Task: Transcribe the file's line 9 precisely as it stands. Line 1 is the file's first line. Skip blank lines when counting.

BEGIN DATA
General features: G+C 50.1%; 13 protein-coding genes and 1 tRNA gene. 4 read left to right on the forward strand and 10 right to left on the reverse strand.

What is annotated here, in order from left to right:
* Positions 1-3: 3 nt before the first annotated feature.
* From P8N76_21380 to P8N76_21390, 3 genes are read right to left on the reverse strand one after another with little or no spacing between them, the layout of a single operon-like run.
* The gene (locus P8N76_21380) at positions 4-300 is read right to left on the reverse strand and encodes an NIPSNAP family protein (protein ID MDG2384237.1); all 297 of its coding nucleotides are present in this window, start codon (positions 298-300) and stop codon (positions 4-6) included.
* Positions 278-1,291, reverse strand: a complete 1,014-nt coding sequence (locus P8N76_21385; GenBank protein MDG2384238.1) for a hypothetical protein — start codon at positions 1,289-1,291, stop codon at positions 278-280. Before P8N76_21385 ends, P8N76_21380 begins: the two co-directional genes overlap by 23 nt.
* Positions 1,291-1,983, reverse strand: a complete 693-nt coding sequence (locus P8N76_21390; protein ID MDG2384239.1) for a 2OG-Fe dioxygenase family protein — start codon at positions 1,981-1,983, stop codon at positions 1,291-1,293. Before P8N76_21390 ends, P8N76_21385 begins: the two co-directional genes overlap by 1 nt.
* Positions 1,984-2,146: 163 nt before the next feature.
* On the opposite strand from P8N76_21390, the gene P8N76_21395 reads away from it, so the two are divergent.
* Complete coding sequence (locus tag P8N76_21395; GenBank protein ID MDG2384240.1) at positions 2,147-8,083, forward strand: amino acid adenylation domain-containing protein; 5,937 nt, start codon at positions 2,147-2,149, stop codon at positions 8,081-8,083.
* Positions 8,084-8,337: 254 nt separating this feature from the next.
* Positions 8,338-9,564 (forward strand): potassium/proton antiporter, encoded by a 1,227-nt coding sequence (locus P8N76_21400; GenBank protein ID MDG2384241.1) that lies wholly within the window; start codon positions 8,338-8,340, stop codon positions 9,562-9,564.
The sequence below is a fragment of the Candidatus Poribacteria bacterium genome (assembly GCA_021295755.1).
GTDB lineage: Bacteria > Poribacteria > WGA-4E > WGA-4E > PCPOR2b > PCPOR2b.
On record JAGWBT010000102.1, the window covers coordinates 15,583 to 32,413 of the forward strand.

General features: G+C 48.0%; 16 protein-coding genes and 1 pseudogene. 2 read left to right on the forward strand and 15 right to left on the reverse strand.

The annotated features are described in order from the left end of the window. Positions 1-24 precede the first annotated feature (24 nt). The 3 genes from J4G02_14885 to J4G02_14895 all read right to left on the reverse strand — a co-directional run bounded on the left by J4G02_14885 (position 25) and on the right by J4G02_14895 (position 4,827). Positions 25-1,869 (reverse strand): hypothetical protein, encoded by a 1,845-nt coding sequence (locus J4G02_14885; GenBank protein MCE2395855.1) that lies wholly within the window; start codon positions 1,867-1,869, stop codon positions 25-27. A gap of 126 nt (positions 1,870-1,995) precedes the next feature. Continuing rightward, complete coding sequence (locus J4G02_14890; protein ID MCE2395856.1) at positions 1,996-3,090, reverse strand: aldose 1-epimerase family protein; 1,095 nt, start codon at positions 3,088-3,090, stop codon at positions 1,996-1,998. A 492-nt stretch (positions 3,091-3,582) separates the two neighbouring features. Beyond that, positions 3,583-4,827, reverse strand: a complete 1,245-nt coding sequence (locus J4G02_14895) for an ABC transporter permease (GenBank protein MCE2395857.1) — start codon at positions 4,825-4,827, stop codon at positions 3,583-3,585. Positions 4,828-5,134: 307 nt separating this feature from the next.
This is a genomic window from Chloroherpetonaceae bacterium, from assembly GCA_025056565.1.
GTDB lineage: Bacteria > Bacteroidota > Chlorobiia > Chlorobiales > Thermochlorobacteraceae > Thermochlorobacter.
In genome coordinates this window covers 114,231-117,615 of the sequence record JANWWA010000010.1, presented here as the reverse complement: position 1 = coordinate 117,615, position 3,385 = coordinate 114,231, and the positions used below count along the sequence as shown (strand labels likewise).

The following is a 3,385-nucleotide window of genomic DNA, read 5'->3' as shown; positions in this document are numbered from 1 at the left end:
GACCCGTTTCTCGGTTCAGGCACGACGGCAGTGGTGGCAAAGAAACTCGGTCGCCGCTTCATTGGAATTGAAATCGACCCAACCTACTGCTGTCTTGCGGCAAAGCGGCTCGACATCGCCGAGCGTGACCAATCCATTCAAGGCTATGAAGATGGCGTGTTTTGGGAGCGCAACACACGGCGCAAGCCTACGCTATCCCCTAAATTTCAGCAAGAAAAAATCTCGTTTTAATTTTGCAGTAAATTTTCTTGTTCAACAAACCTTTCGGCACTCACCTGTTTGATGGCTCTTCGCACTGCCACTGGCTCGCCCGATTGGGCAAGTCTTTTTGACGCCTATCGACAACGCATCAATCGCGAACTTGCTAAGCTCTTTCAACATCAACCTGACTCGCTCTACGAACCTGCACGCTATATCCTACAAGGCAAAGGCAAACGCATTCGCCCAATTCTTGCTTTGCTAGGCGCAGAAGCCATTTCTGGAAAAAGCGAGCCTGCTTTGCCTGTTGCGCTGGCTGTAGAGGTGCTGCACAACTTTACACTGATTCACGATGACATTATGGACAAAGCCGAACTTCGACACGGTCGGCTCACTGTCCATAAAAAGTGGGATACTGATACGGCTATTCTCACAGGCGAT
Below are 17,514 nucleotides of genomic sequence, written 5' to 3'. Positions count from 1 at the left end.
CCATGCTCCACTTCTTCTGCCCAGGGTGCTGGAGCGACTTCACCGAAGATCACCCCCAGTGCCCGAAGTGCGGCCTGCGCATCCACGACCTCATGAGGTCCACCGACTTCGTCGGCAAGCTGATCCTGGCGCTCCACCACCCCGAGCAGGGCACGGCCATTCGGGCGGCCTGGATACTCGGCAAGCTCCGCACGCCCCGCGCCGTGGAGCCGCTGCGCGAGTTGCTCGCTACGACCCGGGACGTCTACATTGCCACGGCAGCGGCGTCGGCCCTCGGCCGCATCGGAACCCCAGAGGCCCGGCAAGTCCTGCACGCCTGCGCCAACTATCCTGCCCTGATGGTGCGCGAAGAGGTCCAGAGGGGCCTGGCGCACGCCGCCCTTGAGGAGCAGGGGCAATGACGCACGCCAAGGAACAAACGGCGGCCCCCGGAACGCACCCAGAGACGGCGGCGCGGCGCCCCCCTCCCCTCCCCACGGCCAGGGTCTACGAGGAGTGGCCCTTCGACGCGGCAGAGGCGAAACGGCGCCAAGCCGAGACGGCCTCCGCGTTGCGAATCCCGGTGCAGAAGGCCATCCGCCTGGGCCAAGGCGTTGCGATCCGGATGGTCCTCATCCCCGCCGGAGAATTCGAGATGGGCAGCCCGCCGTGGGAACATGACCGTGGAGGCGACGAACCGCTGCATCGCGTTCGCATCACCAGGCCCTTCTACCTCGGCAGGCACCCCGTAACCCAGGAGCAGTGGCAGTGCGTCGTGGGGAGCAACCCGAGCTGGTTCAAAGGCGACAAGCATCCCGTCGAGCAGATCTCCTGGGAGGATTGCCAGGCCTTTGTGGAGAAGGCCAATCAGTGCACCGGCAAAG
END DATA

* On the opposite strand from P8N76_21390, the gene P8N76_21395 reads away from it, so the two are divergent.